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Before I discuss current progress, I would like to reiterate what Blue Dream is...
What is Blue Dream?
Blue Dream is a game engine inspired from the game engine used for Ecco 2: The Tides of Time. It will eventually be used in our upcoming Ecco the Dolphin fan game, currently titled Ecco the Dolphin Revisited.
What tools are being used to develop Blue Dream?
Blue Dream is written almost entirely from scratch using the C programming language. It does use Direct2D to display the final bitmap to the screen. However everything used to render bitmaps in Blue Dream is actually part of the engine itself. In other words the graphics rendering tools are also written entirely from scratch.
What makes Blue Dream unique is it’s use of reverse engineered code from Ecco 2. It can not only decompress the tiles and level data but it can also mimic portions of a Mega Drive Video Digital Processor (VDP for short).
Over the Memorial Day weekend I was finally able to bring Blue Dream to life. I built a rendering pipeline called a plot_state, a linked list that is used to define attributes of a tile, or a small bitmap that is drawn to the display. The plot_state is used to hold a variety of tiles of any size with a function pointer that is executed when the tile is ready to be rendered.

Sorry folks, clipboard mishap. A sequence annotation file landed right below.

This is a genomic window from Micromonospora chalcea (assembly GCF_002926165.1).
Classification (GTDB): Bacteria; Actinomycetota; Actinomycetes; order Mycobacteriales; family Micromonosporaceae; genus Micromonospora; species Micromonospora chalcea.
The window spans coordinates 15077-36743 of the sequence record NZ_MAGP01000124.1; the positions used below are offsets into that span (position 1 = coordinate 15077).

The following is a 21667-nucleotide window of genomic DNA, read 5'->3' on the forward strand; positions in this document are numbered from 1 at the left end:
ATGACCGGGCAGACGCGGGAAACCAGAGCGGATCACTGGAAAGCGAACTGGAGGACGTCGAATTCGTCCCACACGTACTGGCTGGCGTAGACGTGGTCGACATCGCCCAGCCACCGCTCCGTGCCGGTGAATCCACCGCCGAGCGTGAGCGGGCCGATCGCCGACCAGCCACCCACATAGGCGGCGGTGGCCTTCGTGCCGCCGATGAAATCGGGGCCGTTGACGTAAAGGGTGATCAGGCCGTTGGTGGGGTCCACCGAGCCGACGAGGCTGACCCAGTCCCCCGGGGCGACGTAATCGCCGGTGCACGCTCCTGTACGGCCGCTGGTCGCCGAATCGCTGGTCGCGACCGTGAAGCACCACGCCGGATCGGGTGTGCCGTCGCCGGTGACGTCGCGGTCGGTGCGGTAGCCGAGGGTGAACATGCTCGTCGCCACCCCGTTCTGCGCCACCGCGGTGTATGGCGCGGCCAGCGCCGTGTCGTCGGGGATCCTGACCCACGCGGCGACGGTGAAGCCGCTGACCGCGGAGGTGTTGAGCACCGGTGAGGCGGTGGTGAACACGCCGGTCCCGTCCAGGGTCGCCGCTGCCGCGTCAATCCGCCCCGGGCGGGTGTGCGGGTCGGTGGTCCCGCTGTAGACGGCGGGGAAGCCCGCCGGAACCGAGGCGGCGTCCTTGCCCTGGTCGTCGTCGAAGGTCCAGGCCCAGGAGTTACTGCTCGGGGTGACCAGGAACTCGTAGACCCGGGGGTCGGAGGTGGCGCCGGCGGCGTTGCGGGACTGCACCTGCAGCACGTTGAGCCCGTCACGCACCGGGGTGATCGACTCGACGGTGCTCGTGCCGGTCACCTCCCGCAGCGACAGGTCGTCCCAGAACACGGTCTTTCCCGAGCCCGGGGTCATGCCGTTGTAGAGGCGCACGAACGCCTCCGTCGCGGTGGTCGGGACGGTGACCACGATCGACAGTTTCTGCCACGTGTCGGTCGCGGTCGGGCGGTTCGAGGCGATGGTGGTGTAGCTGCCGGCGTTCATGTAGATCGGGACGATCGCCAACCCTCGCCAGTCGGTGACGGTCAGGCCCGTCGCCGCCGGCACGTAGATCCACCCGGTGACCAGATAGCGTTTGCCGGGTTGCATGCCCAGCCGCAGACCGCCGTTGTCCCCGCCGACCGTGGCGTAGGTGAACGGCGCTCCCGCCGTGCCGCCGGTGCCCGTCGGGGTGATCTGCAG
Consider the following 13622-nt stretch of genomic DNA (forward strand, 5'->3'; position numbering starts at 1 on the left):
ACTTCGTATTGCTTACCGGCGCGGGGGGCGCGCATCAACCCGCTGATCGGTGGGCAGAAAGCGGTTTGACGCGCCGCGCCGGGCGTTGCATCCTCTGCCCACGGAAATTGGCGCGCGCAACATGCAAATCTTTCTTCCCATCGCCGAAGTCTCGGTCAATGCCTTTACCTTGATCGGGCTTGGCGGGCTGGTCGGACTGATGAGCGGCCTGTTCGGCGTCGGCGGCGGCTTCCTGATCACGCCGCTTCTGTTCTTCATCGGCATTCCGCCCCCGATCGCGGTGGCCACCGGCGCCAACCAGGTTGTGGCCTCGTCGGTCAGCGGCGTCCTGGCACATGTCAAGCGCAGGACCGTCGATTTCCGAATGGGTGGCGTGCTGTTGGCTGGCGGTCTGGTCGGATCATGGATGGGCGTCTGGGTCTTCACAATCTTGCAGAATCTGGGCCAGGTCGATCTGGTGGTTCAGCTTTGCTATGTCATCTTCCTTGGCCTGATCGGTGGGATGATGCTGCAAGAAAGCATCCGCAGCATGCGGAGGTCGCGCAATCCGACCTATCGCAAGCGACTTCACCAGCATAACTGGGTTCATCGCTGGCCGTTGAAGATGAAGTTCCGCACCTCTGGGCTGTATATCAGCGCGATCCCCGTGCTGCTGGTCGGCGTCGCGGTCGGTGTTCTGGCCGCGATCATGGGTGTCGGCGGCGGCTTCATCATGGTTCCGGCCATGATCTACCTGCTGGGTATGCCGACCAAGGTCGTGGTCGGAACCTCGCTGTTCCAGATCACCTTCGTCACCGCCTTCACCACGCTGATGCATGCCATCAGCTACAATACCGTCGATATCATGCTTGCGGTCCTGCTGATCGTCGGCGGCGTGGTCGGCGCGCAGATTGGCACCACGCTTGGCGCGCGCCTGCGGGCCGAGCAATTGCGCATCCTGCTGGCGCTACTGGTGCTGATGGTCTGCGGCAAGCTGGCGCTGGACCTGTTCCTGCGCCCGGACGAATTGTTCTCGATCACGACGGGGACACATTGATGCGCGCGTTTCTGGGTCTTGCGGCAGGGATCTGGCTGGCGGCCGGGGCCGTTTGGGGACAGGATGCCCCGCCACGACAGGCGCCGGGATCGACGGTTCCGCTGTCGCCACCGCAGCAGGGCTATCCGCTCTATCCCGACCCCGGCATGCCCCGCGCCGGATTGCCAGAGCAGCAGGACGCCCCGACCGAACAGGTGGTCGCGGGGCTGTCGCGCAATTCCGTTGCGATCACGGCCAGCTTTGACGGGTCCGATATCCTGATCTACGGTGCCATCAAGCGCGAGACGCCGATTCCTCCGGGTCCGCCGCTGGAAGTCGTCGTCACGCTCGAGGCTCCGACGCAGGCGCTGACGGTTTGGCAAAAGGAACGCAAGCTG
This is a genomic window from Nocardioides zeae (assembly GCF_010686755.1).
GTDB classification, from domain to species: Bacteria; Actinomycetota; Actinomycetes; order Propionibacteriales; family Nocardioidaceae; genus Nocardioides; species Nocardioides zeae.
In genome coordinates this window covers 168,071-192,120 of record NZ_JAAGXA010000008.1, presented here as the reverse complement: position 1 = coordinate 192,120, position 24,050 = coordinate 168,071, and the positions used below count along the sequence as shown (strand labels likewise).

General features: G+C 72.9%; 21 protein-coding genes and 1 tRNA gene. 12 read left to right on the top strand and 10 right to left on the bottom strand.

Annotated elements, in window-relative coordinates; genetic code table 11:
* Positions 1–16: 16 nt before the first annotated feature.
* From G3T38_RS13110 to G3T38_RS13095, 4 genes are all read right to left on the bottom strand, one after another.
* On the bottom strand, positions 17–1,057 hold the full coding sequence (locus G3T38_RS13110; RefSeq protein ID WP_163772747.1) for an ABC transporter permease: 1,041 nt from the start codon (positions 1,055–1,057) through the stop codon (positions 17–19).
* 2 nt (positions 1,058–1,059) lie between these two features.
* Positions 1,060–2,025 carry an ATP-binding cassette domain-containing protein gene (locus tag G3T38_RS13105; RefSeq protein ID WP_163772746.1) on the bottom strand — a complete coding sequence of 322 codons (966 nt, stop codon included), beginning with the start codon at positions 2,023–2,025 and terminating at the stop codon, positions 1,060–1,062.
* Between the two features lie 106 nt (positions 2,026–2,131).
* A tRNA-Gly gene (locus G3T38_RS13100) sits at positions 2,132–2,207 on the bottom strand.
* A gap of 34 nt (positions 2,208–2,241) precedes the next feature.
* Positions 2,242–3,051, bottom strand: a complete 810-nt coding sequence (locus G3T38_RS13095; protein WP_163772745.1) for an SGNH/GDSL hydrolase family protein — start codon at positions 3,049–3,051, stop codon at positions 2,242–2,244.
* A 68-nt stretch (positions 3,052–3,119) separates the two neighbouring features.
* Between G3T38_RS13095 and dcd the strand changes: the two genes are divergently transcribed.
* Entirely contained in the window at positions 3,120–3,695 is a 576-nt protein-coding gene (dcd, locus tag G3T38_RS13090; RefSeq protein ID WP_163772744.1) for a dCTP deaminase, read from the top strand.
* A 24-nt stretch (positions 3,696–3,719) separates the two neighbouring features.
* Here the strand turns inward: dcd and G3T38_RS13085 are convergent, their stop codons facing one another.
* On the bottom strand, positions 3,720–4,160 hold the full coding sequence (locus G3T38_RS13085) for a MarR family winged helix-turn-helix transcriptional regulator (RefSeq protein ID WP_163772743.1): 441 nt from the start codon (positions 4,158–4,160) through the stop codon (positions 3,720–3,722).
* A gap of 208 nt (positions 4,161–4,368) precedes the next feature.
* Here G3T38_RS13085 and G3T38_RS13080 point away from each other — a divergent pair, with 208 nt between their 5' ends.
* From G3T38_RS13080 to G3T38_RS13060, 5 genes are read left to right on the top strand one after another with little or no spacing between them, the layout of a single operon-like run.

What’s interesting about the plot_state is its use of an exchangeable rendering function. This allows a tile to be rendered in a variety of interesting ways which will be needed to mimic certain behaviors of the Mega Drive’s Video Digital Processor.
One of the most important aspects of mimicking the Mega Drive VDP is translating color information to a PC. I was able to do this thanks in part by being able to do a side by side comparison of Blue Dream with an emulator.
Once I got the colors to load correctly I was ready to load raw tile information. What I loved about this was being able to switch palettes and watch as the tiles changed a swell.
With the tiles loaded it was time for the big moment...To render a metatile, or a large graphic used to represent a piece of an in game level. To do this I needed metatile data which is basically a nametable that describes what tile is to be loaded, what palette it should use and how it should be displayed.
With the level graphics out of the way all I had left was to find the sprite data. Lucky for me they aren't compressed!
Long story short, I finally did it after all these years!